Oil producer and consumer countries met in Brussels to find a solution to the increasing price of oil, which is stable at 137 dollars a barrel. OPEC says it will not boost oil output. (Report: H. Papper)
Oil prices edged higher Tuesday after OPEC's president rebuffed calls for the cartel to boost output and the dollar weakened on expectations the Federal Reserve will leave interest rates unchanged.
New York's main oil futures contract, light sweet crude for August delivery, rose 26 cents to close at 137 dollars per barrel.
In London, Brent North Sea crude for August climbed 55 cents to settle at 136.46 dollars.
"OPEC has already done what OPEC can do and prices will not come down," the cartel's president Chakib Khelil said Tuesday as he arrived for a meeting with European Union energy officials in Brussels.
Saudi Arabia, the largest crude oil exporter in the Organization of the Petroleum Exporting Countries, said at a weekend summit of oil consumers and producers that it was hiking daily output by more than 200,000 barrels to 9.7 million.
OPEC, which pumps about 40 percent of the world's crude oil, has insisted there is enough oil to meet demand.
Khelil blamed high prices on the US "subprime crisis and the ensuing impact of the dollar devaluation and the influx of funds that were loooking for good returns that they could not find in other investments."
He estimated that hedge fund zeal for positions in the oil market added 40 dollars to crude prices.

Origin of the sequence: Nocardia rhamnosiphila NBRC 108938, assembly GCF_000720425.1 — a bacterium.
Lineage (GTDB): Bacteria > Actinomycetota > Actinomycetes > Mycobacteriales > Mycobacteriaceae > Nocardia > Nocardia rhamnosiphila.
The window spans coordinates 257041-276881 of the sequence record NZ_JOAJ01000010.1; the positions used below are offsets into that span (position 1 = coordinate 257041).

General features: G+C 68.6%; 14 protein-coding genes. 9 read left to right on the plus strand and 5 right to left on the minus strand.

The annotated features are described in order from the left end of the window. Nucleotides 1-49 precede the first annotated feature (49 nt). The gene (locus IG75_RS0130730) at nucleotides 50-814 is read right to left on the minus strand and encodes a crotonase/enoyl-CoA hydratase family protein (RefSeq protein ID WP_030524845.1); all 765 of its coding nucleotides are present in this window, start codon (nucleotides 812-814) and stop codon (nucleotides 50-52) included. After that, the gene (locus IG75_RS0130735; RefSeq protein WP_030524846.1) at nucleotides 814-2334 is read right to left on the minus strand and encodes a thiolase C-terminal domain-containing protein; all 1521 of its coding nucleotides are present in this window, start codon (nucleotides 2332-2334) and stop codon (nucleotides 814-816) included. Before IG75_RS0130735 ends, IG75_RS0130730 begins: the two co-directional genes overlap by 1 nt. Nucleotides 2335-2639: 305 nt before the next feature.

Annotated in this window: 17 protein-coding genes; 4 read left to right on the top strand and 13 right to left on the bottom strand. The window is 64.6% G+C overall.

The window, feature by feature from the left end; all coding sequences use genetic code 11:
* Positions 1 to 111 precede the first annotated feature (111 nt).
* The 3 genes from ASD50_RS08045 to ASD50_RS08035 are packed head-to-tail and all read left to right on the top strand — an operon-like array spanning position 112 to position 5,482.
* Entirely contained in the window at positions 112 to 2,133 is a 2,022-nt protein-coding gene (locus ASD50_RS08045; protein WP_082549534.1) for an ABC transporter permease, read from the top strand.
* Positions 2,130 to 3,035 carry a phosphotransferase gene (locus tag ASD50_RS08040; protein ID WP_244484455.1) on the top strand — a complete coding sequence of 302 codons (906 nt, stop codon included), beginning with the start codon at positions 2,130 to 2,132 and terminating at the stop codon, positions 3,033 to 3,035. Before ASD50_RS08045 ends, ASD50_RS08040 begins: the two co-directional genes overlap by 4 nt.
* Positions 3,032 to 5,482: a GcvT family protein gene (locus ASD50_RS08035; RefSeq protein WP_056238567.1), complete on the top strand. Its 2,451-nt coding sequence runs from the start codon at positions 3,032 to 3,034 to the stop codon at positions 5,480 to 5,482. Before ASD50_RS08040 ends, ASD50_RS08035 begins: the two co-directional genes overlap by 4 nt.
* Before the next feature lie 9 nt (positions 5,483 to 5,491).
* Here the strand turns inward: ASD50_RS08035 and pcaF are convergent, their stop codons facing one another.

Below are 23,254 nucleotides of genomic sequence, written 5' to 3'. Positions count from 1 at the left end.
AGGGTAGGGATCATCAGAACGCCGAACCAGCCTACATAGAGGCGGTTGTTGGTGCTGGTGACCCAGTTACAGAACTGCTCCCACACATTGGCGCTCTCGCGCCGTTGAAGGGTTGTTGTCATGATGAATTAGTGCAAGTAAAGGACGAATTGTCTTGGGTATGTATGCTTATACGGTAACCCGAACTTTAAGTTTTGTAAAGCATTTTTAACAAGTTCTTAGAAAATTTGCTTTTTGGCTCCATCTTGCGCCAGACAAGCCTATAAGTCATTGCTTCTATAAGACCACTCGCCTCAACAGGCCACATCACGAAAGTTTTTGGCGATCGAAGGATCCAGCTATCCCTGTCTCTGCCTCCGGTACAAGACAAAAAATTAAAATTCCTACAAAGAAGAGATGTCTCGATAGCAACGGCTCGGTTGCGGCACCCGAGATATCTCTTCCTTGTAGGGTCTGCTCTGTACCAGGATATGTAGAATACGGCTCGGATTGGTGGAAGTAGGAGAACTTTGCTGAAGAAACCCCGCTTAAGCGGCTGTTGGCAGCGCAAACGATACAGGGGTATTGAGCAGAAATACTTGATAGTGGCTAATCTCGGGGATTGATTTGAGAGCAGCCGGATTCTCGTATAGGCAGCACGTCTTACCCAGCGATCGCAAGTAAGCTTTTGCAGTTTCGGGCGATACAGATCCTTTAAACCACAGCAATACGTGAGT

With oil supply currently greater than demand, Khelil said that the course oil prices take in the coming months depended on the dollar's exchange rate and geopolitical tensions.
Mike Fitzpatrick, an analyst at MF Global, said that sky-high oil prices were finding support "on lingering disappointment" over the Saudi oil summit in Jeddah on Sunday, market expectations the Fed will hold rates Wednesday and new turmoil in Nigeria.
"The simple arithmetic is that demand is outstripping supply, no matter what OPEC does, or how the West chooses to defend itself. There remains a buyer for every additional barrel," Fitzpatrick said.
Sucden analyst Andrey Kryuchenkov stressed that "overall, the market remains well supported, despite Saudi Arabia's promise to pump more oil."
Kryuchenkov said that investors were likely to shift their attention to the foreign exchange market ahead of the Fed announcement on interest rates Wednesday.
"The US central bank is expected to leave rates unchanged at two percent which could put some pressure on the dollar and support crude prices," he said.
On June 16, oil hit record highs of 139.89 dollars in New York and 139.32 dollars in London.
Analysts said oil prices have been underpinned by the weak dollar, which boosts demand for dollar-denominated oil for buyers using stronger currencies, and rebel attacks against oil installations in Nigeria that have dented its oil output.
Date created : 2008-06-25